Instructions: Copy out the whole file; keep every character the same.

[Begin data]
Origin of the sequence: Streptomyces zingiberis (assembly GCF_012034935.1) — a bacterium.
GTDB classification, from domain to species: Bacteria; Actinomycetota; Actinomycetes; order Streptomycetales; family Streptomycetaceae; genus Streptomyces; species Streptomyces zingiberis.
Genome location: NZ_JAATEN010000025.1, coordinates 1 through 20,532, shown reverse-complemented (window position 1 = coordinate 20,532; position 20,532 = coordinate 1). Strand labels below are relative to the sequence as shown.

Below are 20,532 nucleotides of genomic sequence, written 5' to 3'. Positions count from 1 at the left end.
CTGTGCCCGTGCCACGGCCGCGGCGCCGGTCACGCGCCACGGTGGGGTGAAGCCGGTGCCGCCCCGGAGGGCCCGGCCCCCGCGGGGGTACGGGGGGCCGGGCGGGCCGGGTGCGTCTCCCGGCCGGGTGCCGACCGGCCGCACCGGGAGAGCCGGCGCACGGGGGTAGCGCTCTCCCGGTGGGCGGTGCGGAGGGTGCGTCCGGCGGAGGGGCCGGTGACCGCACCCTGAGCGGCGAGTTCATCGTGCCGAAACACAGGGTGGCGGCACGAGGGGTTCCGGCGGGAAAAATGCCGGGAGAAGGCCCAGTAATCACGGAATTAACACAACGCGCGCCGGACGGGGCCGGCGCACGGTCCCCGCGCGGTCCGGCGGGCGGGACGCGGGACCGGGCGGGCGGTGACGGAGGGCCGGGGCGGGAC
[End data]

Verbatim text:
Origin of the sequence: Streptomyces zingiberis (assembly GCF_012034935.1) — a bacterium.
GTDB classification, from domain to species: Bacteria; Actinomycetota; Actinomycetes; order Streptomycetales; family Streptomycetaceae; genus Streptomyces; species Streptomyces zingiberis.
Genome location: NZ_JAATEN010000025.1, coordinates 1 through 20,532, shown reverse-complemented (window position 1 = coordinate 20,532; position 20,532 = coordinate 1). Strand labels below are relative to the sequence as shown.

Below are 20,532 nucleotides of genomic sequence, written 5' to 3'. Positions count from 1 at the left end.
CTGTGCCCGTGCCACGGCCGCGGCGCCGGTCACGCGCCACGGTGGGGTGAAGCCGGTGCCGCCCCGGAGGGCCCGGCCCCCGCGGGGGTACGGGGGGCCGGGCGGGCCGGGTGCGTCTCCCGGCCGGGTGCCGACCGGCCGCACCGGGAGAGCCGGCGCACGGGGGTAGCGCTCTCCCGGTGGGCGGTGCGGAGGGTGCGTCCGGCGGAGGGGCCGGTGACCGCACCCTGAGCGGCGAGTTCATCGTGCCGAAACACAGGGTGGCGGCACGAGGGGTTCCGGCGGGAAAAATGCCGGGAGAAGGCCCAGTAATCACGGAATTAACACAACGCGCGCCGGACGGGGCCGGCGCACGGTCCCCGCGCGGTCCGGCGGGCGGGACGCGGGACCGGGCGGGCGGTGACGGAGGGCCGGGGCGGGAC